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EPUB Adaptive Layout JavaScript-based implementation ("Adapt")

Adapt is an implementation of EPUB Adaptive Layout specification It can be used either in the context of a
web application, in a mobile app, or a traditional desktop application.

1. Using the code in a web application.

1.1 Running sample JavaScript web app without JavaScript compilation.

JavaScript source code can be found in adapt/js. Its sole dependency
is closure library base file goog/base.js. JavaScript code can run
without any additional processing or compilation. (For better
performance it could (and should) be compiled with Google Closure
compiler, but more on that later).

To run the sample app in a browser, the following files are required:
- js/adapt/sampleapp.xhtml (which references all javascript files)
- Google's goog/base.js (referenced as ../closure/goog/base.js from XHTML)
- all js/adapt/*.js files (source code)
- js/adapt/user-agent-*.css (user agent stylesheet)
- js/adapt/user-agent.xml (user agent stylesheet resources)
- js/adapt/validation.txt (CSS property syntax validation rules)

You will need a web server that can serve the resources above. No code
is executed server-side for sample app, so any web server should work.
All files, except for goog/base.js should be placed in the same folder.
goog/base.js should be placed in a location where sampleapp.xhtml can
find it.

The sample app can display XHTML files, as well as unpackaged EPUB and
FB2 publications. Typically the content should reside on the same
server as the sampleapp.xhtml file.

To display the content, a URL should be constructed as described below.
Then, a browser needs to be navigated to that URL either by typing it into
address field, creating a hyperlink, or by navigating from JavaScript
using browser APIs.

The URL should be constructed in the following way: start by creating a
URL that references sampleapp.xhtml. Then append '#' and one of the
following parameters (x for XHTML/FB2, b for EPUB's OPF file).
- x=<path-to-xhtml-or-fb2-content>
- b=<path-to-opf-file>

Path could either be absolute in the server context (starting with /)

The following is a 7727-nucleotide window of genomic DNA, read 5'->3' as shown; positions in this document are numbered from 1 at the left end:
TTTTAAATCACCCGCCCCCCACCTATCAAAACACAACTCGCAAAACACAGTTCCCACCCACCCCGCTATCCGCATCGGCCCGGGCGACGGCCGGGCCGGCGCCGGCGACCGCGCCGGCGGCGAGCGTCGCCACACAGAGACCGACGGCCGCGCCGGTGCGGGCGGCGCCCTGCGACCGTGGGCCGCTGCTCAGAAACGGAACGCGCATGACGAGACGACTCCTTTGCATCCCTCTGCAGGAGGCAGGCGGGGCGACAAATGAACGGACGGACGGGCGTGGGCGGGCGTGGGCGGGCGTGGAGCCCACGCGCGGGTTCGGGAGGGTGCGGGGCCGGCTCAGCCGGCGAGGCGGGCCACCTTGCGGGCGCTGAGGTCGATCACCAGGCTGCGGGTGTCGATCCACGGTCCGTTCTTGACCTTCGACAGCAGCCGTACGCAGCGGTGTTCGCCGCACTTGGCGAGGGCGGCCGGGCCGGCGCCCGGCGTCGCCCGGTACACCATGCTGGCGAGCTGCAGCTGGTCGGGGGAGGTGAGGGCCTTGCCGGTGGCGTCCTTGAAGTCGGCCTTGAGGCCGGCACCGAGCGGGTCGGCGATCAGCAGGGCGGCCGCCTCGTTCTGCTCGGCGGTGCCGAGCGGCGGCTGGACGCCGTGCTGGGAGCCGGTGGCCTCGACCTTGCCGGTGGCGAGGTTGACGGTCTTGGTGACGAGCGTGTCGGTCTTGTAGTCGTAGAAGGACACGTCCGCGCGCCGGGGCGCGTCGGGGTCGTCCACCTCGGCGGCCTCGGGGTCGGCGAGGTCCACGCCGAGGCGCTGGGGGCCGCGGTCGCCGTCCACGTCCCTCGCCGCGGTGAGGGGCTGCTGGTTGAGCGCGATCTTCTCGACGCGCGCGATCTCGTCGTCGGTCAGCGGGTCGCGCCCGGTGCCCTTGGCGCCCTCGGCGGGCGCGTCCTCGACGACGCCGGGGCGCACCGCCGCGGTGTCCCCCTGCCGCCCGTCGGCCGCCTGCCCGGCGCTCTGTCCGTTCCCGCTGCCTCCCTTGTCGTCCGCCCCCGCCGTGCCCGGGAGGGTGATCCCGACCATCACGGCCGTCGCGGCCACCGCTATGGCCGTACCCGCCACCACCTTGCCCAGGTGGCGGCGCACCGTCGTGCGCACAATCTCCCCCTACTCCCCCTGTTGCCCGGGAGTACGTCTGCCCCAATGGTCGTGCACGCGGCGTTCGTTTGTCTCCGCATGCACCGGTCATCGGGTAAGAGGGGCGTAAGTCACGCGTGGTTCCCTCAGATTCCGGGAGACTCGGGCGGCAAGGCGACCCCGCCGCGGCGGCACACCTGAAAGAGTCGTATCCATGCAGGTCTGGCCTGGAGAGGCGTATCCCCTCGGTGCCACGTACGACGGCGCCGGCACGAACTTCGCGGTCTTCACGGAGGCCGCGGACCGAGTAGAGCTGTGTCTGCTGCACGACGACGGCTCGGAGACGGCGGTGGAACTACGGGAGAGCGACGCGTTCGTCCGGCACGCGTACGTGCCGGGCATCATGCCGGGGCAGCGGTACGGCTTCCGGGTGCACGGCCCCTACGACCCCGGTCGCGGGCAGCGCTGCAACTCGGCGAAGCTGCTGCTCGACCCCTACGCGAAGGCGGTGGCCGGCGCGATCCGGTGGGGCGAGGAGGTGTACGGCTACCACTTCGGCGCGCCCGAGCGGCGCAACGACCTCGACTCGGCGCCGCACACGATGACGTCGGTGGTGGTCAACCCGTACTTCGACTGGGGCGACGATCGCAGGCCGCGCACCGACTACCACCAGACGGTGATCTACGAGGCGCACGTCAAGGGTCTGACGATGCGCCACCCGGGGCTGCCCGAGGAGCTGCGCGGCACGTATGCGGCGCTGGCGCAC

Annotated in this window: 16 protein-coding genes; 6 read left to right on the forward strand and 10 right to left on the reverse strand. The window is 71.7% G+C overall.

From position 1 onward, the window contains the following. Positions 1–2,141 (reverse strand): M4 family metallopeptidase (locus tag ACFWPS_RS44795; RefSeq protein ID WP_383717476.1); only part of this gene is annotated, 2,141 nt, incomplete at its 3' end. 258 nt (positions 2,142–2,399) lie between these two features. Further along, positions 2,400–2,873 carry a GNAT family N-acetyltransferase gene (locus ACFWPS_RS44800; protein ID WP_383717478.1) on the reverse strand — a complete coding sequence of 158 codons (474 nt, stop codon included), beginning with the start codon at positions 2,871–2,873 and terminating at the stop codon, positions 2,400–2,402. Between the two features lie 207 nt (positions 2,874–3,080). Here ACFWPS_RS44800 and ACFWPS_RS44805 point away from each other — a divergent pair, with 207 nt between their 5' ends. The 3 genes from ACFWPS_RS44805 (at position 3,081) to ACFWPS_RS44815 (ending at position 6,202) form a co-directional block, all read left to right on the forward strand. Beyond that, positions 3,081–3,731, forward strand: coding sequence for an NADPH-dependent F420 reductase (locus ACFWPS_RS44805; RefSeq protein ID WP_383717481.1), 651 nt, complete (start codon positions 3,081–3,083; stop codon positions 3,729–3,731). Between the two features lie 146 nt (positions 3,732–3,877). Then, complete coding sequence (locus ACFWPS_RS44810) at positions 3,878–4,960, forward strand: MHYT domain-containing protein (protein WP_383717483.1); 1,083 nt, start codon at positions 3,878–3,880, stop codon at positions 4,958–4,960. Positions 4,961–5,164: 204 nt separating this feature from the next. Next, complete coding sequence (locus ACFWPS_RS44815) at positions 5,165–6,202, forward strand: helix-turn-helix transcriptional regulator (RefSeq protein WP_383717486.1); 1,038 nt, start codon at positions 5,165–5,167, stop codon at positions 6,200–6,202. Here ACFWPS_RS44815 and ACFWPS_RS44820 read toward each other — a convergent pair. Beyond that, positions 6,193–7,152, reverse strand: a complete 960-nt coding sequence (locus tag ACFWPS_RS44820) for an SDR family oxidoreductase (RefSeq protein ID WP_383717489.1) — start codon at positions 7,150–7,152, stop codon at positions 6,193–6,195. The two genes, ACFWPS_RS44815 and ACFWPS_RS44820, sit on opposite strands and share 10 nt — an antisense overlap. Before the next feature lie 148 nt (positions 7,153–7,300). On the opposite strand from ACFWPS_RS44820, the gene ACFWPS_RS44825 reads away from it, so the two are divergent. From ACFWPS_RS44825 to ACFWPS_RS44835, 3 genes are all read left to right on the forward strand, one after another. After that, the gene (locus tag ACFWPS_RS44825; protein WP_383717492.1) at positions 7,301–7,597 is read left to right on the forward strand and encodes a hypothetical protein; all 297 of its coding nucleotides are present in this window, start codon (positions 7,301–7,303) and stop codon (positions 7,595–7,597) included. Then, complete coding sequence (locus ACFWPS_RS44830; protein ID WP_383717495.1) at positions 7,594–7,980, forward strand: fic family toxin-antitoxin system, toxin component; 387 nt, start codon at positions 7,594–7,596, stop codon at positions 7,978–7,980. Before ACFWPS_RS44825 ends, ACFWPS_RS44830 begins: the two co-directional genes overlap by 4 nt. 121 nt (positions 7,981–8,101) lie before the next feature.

or relative to sampleapp.xhtml file.

1.2 MathML support.

Adapt library can utilize MathJax to reder MathML content in modern browsers.
To use MathJax, ensure that the path to MathJax script is correct in

1.3 Compiling JavaScript using Google Closure compiler.

Google Closure compiler (
can be used to make the code faster and much more compact. Use of the
Closure compiler for web apps is optional.

To use Closure compiler, install it as a sibling to this folder. In
particular, make sure that closure jar file is available as
../closure/compiler.jar from this folder.

Then go to js folder and run

./ > adapt.js

Modify sampleapp.xhtml to reference only adapt.js (goog/base.js is not
needed, but MathJax-related files can be kept if desired).

2. Building sample standalone application.

There code contains sample apps for MacOSX and Windows. They have some common
C code (embedded web server, zip library, and, optionally, support for
on-the-fly OpenType to WOFF conversion) and platform-specific UI code.

The first step is to compile JavaScript code and encode it as a set of
resources that can be compiled into a C library. To do that, make sure
that Closure compiler is set up, go to js folder and run


This will produce clang/generated/adapt_resources.c file.

If MathJax is installed as a sibling of this folder, a set of MathJax
resources sufficient for running on MacOS will be compiled in as well.

To build MacOS app, open build/osx/Viewer.xcworkspace in XCode and build
Viewer project.

To build Windows app, open build/win/viewer/viewer.sln in VisualStudio and
build it.

adapt_cc folder contains very incomplete C++ port of the layout code.


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